Article how to create marketing plan

HMS Naveen

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Steps for Creating the Marketing Plan

One of the fundamental procedures involved in any successful business operation is creating and implementing a marketing plan. A market is a particular group of buyers—or in the case of libraries, users or clients—who needs services. A marketing plan consists of several components, each of which is described below.
Before writing a marketing plan, it is necessary to define your target market and to understand its needs. This involves conducting market research, which Eric Lease Morgan describes as using transaction log analysis, circulation records, user surveys, focus group interviews, and informational interviews to provide insight on what your customers really expect.

To write a marketing plan, follow the numbered outline below.
1. Prepare a mission statement.
The mission statement clearly and succinctly describes the nature of the business, services offered, and markets served—usually in a few sentences. Sometimes for larger companies, it’s combined with a vision statement that can be two to three paragraphs in length. Some examples of mission statements can be found at …….
2. List and describe target or niche markets.
In this section, list and describe potential groups of users or clients. After you create the list, identify various segments of a market. Segments can include specific types of people in a company by role—for example, chief executive officer, chief financial officer, or marketing director. Department heads are another type of market segment. For segmenting the consumer market, consider age groups. In addition, niche markets are an integral part of marketing. Within a target market of attorneys, for instance, there may be niche groups such as a trial or malpractice attorneys. In some instances, targeting by firm size is an important consideration.
3. Describe your services.
As mentioned above, it’s necessary to conduct market research to understand your market and to identify the services they require. At the same time, inventory the services you currently offer and identify new services you wish to provide. Determine what it will take to provide these services in terms of staff, expertise, and costs.
4. Spell out marketing and promotional strategies.
Various strategies work better for different target markets and, therefore, several may be required to triumph. The key for successful marketing is understanding what makes someone want to use or buy services and what type of marketing strategy they respond to. This requires you to learn needs, problems, industry trends, and buzzwords. To get up to speed for a particular business market, read trade journals and attend professional conferences to meet prospective users or buyers in person. Become active in various groups whenever possible and form strategic alliances. Find out what works best for the markets you serve.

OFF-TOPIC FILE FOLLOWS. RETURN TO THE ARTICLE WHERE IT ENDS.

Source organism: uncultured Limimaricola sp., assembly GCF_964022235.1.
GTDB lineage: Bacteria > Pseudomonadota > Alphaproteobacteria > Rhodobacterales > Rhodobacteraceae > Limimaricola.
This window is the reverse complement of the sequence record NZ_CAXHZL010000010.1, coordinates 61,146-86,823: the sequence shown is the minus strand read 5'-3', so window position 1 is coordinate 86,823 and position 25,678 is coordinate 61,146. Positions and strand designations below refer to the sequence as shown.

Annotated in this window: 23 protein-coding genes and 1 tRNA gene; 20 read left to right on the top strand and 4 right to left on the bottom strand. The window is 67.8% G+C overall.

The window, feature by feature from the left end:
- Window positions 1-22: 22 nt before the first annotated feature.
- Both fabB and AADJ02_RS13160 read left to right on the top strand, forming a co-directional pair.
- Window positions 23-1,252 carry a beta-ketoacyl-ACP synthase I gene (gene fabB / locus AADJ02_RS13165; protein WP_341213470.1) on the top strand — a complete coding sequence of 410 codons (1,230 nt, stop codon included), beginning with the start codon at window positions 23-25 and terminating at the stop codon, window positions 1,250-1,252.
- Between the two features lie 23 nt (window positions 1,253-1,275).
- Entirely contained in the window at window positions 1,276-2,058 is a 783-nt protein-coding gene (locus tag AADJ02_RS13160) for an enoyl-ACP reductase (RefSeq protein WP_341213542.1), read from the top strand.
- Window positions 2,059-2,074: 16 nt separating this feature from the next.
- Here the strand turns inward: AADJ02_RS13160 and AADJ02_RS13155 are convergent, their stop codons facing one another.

This is a trial-and-error process that requires testing and interaction with clients or prospective clients, although reading case studies and interviewing and consulting with libraries that have already had marketing achievements is one way to save time. To this end, I have included some references at the end of this article that contain success stories of other libraries.
Basic marketing strategies include the following:
• Network, either in person or electronically, by participating in discussion groups online where your target markets congregate.
• Direct marketing involves sending out sales letters, capability brochures, flyers, or special offers on a regular, repeated basis to the same group of prospects. Direct marketing can only work if you speak the language of your target market and contact them regularly.
• Advertise in print media or directories, often with a specific offer to reap the benefit of an immediate response or sales. Advertising lends credibility (image advertising) and, like direct marketing, must be continuous.
• Devise training programs that increase awareness about your services.
• Write articles for local media or professional journals and newsletters that describe the benefits of your services.
• Direct or personal selling is the one-on-one selling, often on site at a prospect’s office or company. Direct sales are a particularly costly form of marketing since you only reach one person at a time. However, if you present your services to a group of people at a company, such as people from a particular department or several department heads, direct sales can be beneficial.
• Send out publicity and press releases through local newspapers, radio, and television stations.
• Participate in trade shows at the local or regional level.